^{1,a)}and John G. Curro

^{2}

### Abstract

A recently developed density functional theory(DFT) for tethered bead-spring chains is used to investigate colloidal forces for the good solvent case. A planar surface of tethered chains is opposed to a bare, hard wall and the force exerted on the bare wall is calculated by way of the contact density. Previously, the case of large wall separation was investigated. The density profiles of the unperturbed chains, in that case, were found to be neither stepfunctions nor parabolas and were shown to accurately predict computer simulation results. In the present paper, the surface forces that result from the distortion of these density profiles at finite wall separation is studied. The resulting force function is analyzed for varying surface coverages, wall separations, and chain lengths. The results are found to be in near quantitative agreement with the scaling predictions of Alexander [S. Alexander, J. Phys. (Paris)38, 983 (1977)] when the layer thickness is “correctly” defined. Finally, a hybrid Alexander–DFT theory is suggested for the analysis of experimental results.

Sandia National Laboratories is a multiprogram laboratory operated by Sandia Corporation, a Lockheed Martin Company, for the US Department of Energy under Contract No. DE-AC04-94AL85000.

I. INTRODUCTION

II. MOLECULAR MODEL AND GENERAL BACKGROUND

III. SCALING THEORY

IV. RESULTS

V. DISCUSSION

### Key Topics

- Density functional theory
- 59.0
- Solvents
- 22.0
- Free energy
- 14.0
- Polymers
- 8.0
- Computer simulation
- 7.0

## Figures

The reduced surface energy, , as a function of wall separation, . The squares are the simulation results of Murat and Grest^{6} for chains of and surface coverage ; the circles, experimental results of Taunton *et al.* ^{23} on toluene-solvated polystyrene tethered to mica surfaces; the triangles, the result of DFT theory ; the solid line is the Alexander–DFT prediction. The theory and simulation curves are shifted in the vertical direction by an arbitrary amount so as to match the experiment. In the inset, the unshifted DFT and simulation results are shown along with the (shifted) Alexander–DFT prediction.

The reduced surface energy, , as a function of wall separation, . The squares are the simulation results of Murat and Grest^{6} for chains of and surface coverage ; the circles, experimental results of Taunton *et al.* ^{23} on toluene-solvated polystyrene tethered to mica surfaces; the triangles, the result of DFT theory ; the solid line is the Alexander–DFT prediction. The theory and simulation curves are shifted in the vertical direction by an arbitrary amount so as to match the experiment. In the inset, the unshifted DFT and simulation results are shown along with the (shifted) Alexander–DFT prediction.

The average layer thickness as a function of the cube root of the surface coverage . Chain lengths of , 20, 30, 40, 50, and 100 are shown. In the scaling regime, a linear relationship exists as predicted by scaling theory. In the inset, the slopes of vs are plotted vs. chain length. A linear relation is found—also in agreement with scaling theory. The solid points are the result of DFT calculations while the open points are computer simulation results of Grest *et al.* ^{13} The dashed curve is the boundary between the mushroom and scaling regimes.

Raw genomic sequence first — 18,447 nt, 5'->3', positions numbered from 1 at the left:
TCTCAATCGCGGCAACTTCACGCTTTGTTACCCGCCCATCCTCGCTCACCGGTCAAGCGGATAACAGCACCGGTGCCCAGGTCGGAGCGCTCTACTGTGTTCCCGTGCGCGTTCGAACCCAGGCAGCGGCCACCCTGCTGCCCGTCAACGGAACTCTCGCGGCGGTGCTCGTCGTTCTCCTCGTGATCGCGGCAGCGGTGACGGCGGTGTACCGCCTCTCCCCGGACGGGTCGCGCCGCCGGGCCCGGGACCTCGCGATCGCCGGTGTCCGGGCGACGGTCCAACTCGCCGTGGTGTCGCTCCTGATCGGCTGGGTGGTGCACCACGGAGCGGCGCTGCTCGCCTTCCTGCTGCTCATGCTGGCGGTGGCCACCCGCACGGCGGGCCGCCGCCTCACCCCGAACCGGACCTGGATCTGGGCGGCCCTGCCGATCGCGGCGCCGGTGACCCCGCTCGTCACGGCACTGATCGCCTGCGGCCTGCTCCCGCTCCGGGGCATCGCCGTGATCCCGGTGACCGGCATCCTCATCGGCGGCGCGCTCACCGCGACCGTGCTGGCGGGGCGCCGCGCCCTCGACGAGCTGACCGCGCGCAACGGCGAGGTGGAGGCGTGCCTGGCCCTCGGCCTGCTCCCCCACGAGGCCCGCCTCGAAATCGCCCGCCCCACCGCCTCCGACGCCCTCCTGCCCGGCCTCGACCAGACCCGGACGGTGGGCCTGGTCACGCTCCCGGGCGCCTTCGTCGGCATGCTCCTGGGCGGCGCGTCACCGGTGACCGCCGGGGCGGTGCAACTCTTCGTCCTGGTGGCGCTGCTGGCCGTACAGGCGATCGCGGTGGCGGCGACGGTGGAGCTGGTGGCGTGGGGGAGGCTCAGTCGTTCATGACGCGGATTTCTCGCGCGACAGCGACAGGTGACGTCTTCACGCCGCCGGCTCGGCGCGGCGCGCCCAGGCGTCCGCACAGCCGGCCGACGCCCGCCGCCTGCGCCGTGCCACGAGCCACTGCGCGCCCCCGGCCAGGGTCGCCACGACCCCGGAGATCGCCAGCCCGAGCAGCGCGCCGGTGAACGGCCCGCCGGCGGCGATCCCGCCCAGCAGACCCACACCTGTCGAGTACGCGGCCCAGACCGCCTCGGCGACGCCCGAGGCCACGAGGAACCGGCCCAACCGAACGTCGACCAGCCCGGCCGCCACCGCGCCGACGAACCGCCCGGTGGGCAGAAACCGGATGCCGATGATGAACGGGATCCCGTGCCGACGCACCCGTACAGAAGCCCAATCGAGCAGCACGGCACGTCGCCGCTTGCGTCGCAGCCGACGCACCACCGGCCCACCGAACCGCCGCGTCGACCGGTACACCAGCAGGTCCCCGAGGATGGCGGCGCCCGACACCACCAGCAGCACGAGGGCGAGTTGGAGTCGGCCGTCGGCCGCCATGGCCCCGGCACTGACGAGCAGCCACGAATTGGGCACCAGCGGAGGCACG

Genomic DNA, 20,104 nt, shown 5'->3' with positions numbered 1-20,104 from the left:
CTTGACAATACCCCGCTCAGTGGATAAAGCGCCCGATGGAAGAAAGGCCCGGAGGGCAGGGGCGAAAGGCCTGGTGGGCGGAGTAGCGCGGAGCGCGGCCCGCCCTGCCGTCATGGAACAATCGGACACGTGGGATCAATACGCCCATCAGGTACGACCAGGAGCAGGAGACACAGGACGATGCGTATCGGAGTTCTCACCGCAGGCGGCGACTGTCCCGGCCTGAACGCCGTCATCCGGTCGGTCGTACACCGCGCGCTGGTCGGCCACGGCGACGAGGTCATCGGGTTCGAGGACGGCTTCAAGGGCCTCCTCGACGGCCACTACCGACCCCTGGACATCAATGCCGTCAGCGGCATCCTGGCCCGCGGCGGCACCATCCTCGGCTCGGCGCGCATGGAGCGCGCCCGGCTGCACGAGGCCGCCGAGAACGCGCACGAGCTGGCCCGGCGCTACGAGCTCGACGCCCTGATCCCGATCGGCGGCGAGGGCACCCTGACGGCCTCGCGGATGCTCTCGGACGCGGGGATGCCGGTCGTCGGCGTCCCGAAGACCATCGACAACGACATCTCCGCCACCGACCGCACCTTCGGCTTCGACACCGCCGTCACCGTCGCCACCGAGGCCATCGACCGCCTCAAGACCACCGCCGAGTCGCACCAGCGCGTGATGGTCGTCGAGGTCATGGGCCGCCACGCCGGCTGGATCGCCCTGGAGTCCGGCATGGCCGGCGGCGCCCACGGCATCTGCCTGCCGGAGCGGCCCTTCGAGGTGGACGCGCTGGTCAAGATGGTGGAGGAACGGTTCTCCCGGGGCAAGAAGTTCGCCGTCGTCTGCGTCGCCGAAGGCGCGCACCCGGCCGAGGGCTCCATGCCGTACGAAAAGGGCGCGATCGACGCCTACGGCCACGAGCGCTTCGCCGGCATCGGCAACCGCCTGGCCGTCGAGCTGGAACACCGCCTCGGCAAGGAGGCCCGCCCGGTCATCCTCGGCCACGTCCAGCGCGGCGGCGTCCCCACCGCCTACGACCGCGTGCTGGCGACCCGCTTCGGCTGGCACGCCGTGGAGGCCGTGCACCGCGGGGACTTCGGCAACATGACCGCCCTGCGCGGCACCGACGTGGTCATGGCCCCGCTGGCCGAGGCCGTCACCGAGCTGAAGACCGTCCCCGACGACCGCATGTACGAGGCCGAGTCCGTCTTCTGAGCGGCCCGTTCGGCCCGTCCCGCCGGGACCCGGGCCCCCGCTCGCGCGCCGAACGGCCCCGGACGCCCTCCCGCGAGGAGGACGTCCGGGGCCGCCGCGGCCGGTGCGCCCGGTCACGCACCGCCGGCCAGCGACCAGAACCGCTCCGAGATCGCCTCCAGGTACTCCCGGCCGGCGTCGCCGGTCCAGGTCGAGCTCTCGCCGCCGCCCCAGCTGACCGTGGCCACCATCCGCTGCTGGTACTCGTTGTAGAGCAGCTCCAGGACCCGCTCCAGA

The average layer thickness as a function of the cube root of the surface coverage . Chain lengths of , 20, 30, 40, 50, and 100 are shown. In the scaling regime, a linear relationship exists as predicted by scaling theory. In the inset, the slopes of vs are plotted vs. chain length. A linear relation is found—also in agreement with scaling theory. The solid points are the result of DFT calculations while the open points are computer simulation results of Grest *et al.* ^{13} The dashed curve is the boundary between the mushroom and scaling regimes.

The surface force as a function of the wall separation. . The symbols are the results of DFT theory. The lines are the Alexander–DFT predictions.

The surface force as a function of the wall separation. . The symbols are the results of DFT theory. The lines are the Alexander–DFT predictions.

The reduced surface force as a function of reduced layer thickness. All the systems indicated as being in the scaling regime in Fig. 2 are shown. The different chains lengths have been shifted vertically for clarity with, from lowest to highest, , 20, 30, 40, 50, and 100. The lines are the Alexander predictions. In the inset, the unshifted points are shown.

The reduced surface force as a function of reduced layer thickness. All the systems indicated as being in the scaling regime in Fig. 2 are shown. The different chains lengths have been shifted vertically for clarity with, from lowest to highest, , 20, 30, 40, 50, and 100. The lines are the Alexander predictions. In the inset, the unshifted points are shown.

The reduced layer thickness vs. reduced wall separation. The symbols are results of DFT theory have been shifted vertically for clarity with, from lowest to highest, , 20, 30, 40, 50, and 100. The lines are the curve fit reported Eq. (4.2) and is combined with the Alexander surface force expression in the Alexander–DFT predictions of Figs. 1 and 3. In the inset, the unshifted points are shown.

The reduced layer thickness vs. reduced wall separation. The symbols are results of DFT theory have been shifted vertically for clarity with, from lowest to highest, , 20, 30, 40, 50, and 100. The lines are the curve fit reported Eq. (4.2) and is combined with the Alexander surface force expression in the Alexander–DFT predictions of Figs. 1 and 3. In the inset, the unshifted points are shown.

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